Minangkabau Social Formations

Indonesian Peasants and the World-Economy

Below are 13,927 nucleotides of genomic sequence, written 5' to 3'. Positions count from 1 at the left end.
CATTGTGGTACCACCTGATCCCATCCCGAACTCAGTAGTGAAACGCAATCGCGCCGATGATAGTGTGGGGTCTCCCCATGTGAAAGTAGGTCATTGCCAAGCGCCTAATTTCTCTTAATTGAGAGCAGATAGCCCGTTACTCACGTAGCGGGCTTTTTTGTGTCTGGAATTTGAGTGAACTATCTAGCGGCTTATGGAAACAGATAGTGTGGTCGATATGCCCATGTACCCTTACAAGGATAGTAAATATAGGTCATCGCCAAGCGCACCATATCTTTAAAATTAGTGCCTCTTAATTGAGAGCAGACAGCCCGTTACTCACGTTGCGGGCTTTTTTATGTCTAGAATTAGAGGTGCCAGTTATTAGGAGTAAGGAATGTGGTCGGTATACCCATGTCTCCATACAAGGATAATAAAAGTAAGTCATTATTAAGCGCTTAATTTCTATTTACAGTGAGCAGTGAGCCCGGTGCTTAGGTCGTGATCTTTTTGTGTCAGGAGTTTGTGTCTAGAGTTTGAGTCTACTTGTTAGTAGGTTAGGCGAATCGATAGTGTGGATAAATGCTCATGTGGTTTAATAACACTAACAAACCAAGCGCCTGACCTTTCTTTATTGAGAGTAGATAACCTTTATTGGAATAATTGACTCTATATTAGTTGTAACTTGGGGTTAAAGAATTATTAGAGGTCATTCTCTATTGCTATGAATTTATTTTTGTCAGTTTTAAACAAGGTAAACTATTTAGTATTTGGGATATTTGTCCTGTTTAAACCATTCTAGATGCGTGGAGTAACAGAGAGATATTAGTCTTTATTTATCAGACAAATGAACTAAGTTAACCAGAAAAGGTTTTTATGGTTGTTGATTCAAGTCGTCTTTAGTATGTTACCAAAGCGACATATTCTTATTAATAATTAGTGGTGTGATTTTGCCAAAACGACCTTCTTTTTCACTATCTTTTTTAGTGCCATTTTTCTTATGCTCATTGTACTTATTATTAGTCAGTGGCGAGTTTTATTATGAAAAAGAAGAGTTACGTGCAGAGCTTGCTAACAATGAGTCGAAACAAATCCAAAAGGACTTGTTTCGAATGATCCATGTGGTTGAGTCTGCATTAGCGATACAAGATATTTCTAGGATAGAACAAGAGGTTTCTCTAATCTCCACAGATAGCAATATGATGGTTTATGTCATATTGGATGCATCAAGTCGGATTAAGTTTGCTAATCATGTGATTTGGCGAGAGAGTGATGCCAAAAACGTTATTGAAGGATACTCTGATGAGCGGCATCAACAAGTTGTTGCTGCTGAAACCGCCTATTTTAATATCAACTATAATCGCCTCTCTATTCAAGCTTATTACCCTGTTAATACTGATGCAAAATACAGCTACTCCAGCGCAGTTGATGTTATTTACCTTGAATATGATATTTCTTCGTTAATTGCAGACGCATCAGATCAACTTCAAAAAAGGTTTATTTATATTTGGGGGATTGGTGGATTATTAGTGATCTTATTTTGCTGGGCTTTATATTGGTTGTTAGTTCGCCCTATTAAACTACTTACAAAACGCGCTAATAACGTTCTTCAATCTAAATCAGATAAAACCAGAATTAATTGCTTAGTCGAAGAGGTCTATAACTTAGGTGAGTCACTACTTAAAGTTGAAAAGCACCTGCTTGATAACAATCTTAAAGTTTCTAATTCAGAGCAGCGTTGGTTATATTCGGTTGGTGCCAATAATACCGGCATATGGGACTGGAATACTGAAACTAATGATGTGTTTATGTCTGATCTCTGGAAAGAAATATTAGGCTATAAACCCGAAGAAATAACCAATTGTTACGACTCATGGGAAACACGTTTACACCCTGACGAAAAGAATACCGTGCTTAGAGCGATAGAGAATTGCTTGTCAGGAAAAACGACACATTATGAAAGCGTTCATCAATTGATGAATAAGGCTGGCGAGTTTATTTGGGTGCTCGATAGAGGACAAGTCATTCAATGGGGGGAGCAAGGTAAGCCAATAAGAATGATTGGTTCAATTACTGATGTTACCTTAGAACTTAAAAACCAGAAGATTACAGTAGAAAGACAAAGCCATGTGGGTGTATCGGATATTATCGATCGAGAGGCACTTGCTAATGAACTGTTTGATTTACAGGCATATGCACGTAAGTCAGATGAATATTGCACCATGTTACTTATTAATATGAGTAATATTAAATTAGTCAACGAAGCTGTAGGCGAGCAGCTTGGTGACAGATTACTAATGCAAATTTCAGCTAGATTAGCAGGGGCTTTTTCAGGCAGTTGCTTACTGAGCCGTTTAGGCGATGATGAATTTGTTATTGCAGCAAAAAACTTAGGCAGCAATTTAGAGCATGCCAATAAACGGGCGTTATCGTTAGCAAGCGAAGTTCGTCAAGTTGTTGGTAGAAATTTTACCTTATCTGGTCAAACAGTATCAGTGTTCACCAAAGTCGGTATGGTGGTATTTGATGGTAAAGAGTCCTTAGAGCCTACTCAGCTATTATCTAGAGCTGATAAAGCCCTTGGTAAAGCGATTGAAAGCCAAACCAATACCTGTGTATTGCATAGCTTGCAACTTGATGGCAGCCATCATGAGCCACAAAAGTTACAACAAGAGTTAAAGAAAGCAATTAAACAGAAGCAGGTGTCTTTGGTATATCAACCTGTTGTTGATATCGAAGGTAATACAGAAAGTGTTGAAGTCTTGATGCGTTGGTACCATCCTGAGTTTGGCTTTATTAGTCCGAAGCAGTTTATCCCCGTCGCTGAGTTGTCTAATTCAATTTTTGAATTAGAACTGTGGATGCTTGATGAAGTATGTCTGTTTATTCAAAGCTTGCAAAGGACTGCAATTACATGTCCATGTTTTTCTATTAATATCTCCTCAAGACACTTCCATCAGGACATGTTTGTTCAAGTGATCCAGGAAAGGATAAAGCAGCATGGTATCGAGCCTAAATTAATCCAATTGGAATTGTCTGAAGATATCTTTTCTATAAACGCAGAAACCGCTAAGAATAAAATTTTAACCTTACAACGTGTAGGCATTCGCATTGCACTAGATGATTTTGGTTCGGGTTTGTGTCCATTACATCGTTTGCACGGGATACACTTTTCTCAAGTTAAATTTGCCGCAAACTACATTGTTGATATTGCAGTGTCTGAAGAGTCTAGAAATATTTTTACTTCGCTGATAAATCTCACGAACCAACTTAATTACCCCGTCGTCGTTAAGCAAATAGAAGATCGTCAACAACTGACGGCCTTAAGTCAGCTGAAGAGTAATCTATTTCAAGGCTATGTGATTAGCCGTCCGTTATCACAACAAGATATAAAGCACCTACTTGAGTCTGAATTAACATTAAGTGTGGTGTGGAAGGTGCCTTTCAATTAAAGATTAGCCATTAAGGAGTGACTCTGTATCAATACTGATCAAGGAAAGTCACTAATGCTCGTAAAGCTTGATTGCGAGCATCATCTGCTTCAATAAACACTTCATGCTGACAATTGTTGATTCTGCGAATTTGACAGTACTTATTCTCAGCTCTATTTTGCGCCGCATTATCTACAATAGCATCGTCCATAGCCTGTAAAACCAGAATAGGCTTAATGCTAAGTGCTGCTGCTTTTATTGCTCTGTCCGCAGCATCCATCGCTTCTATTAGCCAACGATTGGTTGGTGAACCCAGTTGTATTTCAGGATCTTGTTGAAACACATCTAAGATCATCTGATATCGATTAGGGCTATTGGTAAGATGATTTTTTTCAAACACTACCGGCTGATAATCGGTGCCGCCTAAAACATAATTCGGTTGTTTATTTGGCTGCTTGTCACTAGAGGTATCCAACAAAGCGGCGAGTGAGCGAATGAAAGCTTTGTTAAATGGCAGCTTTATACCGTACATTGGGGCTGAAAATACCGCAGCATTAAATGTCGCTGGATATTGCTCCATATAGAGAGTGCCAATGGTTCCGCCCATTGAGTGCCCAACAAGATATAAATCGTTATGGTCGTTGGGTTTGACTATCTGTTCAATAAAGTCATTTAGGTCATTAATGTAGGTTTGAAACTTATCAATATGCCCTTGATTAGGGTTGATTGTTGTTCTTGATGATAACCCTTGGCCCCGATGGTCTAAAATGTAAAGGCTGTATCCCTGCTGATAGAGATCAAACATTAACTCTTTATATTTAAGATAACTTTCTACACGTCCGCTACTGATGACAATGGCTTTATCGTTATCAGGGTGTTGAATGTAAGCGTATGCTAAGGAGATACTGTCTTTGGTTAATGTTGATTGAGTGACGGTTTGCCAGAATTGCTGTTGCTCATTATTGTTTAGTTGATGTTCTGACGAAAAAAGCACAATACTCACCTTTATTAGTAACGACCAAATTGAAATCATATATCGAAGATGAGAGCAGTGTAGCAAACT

In this anthropological investigation of the nature of an underdeveloped peasant economy, Joel S. Kahn attempts to develop the insights generated by Marxist theorists, by means of a concrete case study of a peasant village in the Indonesian province of West Sumatra. He accounts for the specific features of this regional economy, and, at the same time, examines the implications for it of the centuries-old European domination of Indonesia. The most striking feature of the Minangkabau economy is the predominance of petty commodity relations in agriculture, handicrafts and the local network of distribution. Dr Kahn illustrates this with material on local economic organization, which he collected in the field in the highland village of Sungai Puar, the site of a blacksmithing industry, and with published and unpublished data from other parts of Indonesia. Dr Kahn's book is unusual for its combination of a theoretical analysis of underdevelopment with a detailed regional study. It will appeal to those interested in South-east Asian studies, in development, and in neo-Marxist approaches in anthropology.